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Toshiyuki Tanishi (Mr Tanishi) is a 29-year-old chronic masturbator and toy vending machine salesman - he is socially awkward and down on his luck. Things change when he meets Chiharu a ... See full summary »
In dreamlike mountain scenery, Toshiko makes a daring escape from her sexually warped Uncle Sonezaki. Fortunately, she met Samehada as she runs for her life, which is also escaping from ... See full summary »
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Takemura has no friends and no family. He's a student but he doesn't have any particular ambitions. In other words, he isn't going anywhere fast. Were all this not enough, the sorry sad ... See full summary »
A seasoned detective is called in to rescue a politician held hostage by a lunatic. In a brief moment of uncertainty, he misses the chance for action. Leaving his job and family without ... See full summary »
After a young girl's mother dies, she is cared for by Glico, a brassy hooker, who gives the girl the name "Ageha" (Butterfly). Ageha goes to work for a collection of oddballs who run a ... See full summary »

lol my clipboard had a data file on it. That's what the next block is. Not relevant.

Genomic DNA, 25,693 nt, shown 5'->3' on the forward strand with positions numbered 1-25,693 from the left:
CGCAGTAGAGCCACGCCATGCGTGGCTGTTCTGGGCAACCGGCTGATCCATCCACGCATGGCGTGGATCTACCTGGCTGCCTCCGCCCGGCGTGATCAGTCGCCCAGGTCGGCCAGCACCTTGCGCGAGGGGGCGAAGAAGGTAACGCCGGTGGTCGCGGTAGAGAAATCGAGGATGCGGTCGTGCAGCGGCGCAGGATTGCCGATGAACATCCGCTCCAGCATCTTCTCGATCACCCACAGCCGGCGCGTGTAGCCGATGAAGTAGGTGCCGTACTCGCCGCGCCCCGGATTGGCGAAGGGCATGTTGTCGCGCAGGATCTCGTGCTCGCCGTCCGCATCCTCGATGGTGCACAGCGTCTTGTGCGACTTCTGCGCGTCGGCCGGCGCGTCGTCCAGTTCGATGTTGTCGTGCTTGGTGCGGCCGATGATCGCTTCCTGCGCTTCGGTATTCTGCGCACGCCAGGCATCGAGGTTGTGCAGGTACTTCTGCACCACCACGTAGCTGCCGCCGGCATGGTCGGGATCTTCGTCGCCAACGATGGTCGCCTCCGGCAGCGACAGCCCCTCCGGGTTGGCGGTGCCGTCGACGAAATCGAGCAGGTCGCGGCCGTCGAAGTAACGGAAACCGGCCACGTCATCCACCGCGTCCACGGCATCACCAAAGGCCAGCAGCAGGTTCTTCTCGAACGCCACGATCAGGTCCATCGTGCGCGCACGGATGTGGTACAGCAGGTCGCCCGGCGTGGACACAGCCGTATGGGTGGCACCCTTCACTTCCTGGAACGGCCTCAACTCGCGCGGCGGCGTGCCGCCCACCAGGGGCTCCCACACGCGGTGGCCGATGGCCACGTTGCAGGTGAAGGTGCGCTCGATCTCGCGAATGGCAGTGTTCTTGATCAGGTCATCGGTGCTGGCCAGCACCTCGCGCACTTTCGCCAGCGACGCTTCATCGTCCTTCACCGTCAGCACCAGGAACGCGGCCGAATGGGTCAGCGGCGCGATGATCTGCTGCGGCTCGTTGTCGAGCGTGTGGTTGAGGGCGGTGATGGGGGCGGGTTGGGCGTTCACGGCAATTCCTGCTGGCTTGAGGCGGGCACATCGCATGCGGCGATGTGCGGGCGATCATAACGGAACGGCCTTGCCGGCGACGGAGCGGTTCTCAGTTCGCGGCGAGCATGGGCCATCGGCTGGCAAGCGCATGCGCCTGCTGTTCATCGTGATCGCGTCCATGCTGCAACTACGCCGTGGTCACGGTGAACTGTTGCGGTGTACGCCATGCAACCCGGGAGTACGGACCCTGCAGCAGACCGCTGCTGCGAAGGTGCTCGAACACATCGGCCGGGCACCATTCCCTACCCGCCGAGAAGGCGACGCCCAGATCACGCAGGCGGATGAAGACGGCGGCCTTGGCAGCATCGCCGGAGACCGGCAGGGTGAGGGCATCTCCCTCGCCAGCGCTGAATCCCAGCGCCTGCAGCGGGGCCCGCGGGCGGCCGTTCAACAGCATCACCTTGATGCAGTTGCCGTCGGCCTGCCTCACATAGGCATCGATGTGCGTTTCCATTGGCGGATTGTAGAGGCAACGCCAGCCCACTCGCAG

The closing night movie for the SF Indie Fest is a vaguely coming of age type drama, set entirely within the grounds of a Japanese boy's school. Here, the kids all run around in gangs, sleep in lectures and fight at break times. Every wall in the place is covered in graffiti. Ryuhei Matsuda (the effeminate guy from GOHATTO) stars as Kuja, a senior who becomes the school's official gang leader by winning at "The Clapping Game". This game involves the kids hanging from a railing on the edge of the school roof, letting go and seeing how many times they can clap their hands before their nerve fails and they grab back on.
From here we follow the progress of his friends and enemies throughout a part of the school year, the challenges to his leadership and the pressure of the school system felt by everyone. There's a hell of a lot of violence goes on in the school, and we get the impression that life as a Japanese school boy is a difficult dangerous business.
It's a pretty bleak and cheerless vision - between this and BATTLE ROYALE you'd be forgiven for thinking that the Japanese school system was on the point of explosion or collapse, with the youth as disaffected as they come. How close this is to reality I don't know, but the friend I saw it with tells me that the classroom scenes are pretty close to how it actually is.
The cast all perform well - Ryuhei Matsuda has such a striking appearance that he doesn't really need to do anything to create an impression, and indeed he spends most of the movie being aloof and impenetrable. This contrasts with the energies and frustrations evident in the other characters, particulary his best friend Aoki.
I enjoyed the movie a lot... good characters, and well filmed/scored, with interesting developments. It's based on a collection of autobiographical short stories from a manga artist, which shows a little bit in the episodic nature of the plot, but it's all weaved together well for the movie. Worth looking out for if you don't mind your high school movies nihilistic, violent and bleak.
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